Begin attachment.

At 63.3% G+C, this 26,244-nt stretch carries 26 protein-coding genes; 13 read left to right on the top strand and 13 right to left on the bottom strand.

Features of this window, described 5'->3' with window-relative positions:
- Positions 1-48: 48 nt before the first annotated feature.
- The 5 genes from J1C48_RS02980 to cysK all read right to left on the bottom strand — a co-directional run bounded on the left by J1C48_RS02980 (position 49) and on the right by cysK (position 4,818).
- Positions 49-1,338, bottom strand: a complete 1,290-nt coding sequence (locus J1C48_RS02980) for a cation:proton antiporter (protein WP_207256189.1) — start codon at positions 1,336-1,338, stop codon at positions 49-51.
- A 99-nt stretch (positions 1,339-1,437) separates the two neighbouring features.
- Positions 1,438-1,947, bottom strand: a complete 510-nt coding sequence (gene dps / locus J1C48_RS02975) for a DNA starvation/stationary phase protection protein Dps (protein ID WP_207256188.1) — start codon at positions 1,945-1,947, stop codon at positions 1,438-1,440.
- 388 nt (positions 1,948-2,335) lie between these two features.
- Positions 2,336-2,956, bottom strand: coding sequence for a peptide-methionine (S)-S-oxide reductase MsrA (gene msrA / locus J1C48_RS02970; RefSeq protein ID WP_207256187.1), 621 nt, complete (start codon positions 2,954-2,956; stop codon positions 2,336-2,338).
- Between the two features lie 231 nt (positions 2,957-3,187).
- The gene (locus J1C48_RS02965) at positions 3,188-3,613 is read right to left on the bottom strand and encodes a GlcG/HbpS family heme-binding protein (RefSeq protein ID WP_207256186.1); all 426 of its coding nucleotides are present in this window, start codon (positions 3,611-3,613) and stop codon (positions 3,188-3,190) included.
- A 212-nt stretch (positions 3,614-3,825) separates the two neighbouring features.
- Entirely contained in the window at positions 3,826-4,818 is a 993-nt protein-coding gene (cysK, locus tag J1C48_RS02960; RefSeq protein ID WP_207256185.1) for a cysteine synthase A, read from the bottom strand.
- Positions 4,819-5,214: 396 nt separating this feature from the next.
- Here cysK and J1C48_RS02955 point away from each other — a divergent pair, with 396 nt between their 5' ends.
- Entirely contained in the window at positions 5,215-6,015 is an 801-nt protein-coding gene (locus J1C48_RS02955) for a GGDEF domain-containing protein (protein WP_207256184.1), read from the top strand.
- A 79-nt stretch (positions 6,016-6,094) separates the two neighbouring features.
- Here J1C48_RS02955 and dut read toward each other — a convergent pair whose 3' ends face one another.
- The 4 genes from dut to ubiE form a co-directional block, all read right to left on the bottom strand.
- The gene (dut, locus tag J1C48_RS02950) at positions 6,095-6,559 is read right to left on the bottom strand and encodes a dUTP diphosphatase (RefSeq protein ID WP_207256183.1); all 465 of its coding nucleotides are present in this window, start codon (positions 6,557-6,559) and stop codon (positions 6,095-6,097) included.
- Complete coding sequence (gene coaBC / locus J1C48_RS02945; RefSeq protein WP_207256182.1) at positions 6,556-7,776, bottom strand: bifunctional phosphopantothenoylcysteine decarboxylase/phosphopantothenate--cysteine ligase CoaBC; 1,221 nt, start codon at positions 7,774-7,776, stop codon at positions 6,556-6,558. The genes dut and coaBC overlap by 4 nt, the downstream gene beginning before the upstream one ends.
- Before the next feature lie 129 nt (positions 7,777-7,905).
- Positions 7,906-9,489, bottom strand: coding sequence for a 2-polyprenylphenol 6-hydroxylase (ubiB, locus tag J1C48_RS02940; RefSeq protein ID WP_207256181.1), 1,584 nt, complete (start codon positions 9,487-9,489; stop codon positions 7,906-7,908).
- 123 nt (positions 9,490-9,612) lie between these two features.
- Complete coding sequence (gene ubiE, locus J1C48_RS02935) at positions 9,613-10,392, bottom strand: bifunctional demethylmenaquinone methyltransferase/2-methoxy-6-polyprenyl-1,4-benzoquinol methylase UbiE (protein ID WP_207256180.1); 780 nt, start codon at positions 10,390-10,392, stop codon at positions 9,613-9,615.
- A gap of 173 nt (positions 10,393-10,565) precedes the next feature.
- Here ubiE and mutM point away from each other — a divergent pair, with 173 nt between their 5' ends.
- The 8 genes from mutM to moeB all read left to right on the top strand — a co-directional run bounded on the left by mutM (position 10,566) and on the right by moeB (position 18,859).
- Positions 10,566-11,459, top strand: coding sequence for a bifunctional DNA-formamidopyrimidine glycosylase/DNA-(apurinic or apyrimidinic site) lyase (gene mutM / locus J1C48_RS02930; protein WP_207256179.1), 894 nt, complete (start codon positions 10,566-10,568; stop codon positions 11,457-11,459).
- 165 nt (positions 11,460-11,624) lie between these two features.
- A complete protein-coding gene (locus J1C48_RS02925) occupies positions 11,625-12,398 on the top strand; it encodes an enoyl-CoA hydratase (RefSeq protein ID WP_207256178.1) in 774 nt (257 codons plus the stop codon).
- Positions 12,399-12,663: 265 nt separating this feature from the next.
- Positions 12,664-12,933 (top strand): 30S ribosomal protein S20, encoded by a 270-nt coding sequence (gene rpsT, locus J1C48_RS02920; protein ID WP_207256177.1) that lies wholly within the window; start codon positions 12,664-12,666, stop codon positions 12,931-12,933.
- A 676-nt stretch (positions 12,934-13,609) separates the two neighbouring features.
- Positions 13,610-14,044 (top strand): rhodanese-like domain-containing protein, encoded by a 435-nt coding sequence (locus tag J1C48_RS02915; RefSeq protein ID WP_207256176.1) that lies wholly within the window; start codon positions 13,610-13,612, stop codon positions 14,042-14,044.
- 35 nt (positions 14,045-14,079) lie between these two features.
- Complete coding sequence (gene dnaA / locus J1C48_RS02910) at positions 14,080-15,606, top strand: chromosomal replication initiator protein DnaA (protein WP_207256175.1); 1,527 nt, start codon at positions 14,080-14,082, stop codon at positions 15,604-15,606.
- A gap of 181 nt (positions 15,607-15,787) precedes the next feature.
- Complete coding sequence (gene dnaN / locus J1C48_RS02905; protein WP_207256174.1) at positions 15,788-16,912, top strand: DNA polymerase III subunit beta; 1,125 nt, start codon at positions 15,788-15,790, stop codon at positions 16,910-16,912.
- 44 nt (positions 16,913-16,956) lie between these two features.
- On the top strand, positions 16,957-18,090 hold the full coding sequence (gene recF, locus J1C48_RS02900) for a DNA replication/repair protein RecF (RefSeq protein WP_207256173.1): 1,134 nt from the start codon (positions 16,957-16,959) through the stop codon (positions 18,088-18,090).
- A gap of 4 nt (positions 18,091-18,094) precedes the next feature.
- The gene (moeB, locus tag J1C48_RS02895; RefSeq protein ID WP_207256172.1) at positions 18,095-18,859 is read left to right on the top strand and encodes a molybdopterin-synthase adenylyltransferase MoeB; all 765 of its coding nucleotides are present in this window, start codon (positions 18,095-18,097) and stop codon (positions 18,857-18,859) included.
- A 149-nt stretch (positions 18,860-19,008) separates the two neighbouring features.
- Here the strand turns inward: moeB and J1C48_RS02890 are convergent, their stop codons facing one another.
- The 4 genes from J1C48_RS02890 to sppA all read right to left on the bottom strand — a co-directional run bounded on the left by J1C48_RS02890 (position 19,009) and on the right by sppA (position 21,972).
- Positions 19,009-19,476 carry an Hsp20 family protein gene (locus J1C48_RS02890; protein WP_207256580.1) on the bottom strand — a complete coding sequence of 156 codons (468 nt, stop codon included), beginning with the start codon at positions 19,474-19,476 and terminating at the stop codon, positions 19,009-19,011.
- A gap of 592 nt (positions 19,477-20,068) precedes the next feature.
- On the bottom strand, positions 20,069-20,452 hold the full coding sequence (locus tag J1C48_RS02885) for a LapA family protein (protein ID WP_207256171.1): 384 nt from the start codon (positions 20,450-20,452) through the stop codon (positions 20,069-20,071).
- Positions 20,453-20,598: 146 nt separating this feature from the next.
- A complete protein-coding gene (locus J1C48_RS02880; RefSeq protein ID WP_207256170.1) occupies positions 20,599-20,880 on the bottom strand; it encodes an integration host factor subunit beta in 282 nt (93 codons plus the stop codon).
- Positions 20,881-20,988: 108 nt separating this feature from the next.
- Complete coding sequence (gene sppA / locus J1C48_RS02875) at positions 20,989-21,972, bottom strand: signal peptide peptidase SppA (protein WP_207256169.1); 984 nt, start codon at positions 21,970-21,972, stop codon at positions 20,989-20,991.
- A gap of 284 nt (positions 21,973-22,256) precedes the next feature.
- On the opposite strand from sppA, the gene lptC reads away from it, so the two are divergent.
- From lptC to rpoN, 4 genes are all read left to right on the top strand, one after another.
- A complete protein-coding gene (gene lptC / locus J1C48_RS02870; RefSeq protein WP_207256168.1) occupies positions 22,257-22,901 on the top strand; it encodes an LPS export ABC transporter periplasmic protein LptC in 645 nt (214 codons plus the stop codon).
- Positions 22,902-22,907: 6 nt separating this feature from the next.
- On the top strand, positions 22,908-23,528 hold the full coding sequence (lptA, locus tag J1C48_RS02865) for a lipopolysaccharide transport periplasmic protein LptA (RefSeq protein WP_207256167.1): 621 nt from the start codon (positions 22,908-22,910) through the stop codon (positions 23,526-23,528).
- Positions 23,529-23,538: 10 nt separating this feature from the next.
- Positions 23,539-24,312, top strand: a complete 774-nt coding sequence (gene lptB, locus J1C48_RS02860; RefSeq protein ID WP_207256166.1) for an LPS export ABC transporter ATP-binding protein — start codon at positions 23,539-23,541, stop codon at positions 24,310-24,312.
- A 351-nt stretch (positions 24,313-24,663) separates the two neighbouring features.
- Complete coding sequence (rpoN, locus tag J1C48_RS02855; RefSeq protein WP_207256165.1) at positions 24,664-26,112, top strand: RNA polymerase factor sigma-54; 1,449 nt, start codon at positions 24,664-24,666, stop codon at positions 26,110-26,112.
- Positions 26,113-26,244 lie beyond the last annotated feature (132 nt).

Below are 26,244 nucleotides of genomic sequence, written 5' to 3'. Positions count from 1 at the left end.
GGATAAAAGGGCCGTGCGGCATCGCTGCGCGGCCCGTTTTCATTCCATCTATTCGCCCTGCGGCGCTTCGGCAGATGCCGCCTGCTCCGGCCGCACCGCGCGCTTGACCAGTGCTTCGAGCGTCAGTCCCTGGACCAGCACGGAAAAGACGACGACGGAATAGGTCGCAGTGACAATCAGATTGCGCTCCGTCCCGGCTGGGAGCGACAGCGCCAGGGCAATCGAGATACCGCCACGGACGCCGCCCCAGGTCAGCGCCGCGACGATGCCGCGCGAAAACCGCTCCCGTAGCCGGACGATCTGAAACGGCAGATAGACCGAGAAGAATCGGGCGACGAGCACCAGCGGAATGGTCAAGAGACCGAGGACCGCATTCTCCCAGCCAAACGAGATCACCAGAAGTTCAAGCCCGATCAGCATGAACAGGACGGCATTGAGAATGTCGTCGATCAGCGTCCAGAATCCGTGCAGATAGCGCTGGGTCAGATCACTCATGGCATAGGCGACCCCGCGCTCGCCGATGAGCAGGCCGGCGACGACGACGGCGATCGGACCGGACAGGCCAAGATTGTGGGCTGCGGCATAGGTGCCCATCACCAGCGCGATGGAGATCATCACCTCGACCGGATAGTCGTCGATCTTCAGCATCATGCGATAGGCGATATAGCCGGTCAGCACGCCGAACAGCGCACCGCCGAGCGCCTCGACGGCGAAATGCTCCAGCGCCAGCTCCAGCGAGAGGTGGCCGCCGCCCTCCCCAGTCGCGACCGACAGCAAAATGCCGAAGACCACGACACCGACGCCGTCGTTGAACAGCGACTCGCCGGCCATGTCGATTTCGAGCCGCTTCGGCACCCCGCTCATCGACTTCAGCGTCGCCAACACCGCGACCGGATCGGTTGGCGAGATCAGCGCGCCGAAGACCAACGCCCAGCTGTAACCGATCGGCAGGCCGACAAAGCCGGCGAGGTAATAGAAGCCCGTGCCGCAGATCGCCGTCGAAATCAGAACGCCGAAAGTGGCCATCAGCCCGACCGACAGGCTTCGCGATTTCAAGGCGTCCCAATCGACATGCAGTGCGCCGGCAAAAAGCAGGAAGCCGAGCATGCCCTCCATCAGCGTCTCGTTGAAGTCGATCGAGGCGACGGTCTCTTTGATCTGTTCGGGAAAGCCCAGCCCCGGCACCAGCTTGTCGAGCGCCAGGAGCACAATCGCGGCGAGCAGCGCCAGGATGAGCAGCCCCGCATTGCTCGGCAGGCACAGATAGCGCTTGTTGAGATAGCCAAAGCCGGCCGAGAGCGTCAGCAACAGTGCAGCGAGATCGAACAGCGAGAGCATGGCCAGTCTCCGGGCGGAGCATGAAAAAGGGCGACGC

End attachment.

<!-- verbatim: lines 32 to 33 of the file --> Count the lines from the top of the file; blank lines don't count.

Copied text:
- Positions 12,399-12,663: 265 nt separating this feature from the next.
- Positions 12,664-12,933 (top strand): 30S ribosomal protein S20, encoded by a 270-nt coding sequence (gene rpsT, locus J1C48_RS02920; protein ID WP_207256177.1) that lies wholly within the window; start codon positions 12,664-12,666, stop codon positions 12,931-12,933.